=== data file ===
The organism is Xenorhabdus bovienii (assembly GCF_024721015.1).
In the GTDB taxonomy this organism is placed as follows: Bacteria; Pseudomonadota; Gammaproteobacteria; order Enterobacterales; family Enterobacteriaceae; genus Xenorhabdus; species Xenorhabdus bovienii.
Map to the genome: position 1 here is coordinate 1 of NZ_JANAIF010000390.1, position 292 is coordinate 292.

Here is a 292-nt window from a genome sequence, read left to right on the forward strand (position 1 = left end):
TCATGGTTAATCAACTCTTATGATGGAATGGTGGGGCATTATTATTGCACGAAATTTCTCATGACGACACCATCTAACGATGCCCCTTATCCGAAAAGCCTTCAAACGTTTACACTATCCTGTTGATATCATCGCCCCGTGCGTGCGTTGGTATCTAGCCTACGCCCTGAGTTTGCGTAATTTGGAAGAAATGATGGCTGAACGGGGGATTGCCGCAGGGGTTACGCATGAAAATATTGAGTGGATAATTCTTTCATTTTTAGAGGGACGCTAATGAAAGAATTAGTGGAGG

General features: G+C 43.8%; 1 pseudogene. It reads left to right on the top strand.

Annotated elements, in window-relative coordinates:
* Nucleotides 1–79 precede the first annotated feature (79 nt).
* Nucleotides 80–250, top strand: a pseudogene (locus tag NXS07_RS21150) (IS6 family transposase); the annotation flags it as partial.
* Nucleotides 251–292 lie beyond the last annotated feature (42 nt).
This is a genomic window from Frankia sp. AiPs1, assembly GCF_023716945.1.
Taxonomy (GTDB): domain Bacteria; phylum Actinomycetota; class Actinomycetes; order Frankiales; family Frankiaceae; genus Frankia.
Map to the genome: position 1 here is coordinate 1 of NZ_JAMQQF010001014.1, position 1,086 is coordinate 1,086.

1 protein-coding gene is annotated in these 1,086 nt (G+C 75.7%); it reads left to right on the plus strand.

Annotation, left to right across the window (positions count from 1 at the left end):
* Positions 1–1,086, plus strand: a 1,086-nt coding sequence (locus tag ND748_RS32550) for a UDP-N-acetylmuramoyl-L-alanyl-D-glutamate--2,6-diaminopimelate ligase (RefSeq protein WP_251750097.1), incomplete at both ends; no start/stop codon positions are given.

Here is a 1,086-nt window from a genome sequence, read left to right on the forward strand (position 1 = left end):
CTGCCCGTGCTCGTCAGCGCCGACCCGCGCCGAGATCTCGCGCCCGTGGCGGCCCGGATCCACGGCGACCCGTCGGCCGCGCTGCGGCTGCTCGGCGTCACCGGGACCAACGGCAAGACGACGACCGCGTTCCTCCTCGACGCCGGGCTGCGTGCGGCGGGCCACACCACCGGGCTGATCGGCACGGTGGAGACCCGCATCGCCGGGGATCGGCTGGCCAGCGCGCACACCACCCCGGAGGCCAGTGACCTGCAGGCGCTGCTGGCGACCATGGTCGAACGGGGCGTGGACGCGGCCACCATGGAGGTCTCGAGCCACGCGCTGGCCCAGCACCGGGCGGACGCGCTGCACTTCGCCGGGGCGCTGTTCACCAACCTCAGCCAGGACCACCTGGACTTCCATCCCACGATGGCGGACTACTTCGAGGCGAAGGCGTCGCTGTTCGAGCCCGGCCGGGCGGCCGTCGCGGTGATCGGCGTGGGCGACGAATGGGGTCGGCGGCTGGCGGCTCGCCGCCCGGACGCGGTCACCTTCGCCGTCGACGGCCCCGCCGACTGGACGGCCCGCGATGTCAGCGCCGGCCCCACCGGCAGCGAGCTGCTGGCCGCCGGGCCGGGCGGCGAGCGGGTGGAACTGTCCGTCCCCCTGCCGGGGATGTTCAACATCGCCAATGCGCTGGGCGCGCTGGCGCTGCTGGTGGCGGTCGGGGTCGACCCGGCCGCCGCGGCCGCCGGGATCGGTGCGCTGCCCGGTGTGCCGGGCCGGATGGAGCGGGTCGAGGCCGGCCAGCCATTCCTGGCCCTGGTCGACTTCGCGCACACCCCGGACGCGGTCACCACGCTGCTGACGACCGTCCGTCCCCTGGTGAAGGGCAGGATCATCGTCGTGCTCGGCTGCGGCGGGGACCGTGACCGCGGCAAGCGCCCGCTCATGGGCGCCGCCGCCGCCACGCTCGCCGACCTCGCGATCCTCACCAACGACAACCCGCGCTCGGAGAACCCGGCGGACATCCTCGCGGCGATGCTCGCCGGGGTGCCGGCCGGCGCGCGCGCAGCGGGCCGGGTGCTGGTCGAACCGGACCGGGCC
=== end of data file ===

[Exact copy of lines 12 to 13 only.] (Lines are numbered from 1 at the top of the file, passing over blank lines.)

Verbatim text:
Taxonomy (GTDB): domain Bacteria; phylum Actinomycetota; class Actinomycetes; order Frankiales; family Frankiaceae; genus Frankia.
Map to the genome: position 1 here is coordinate 1 of NZ_JAMQQF010001014.1, position 1,086 is coordinate 1,086.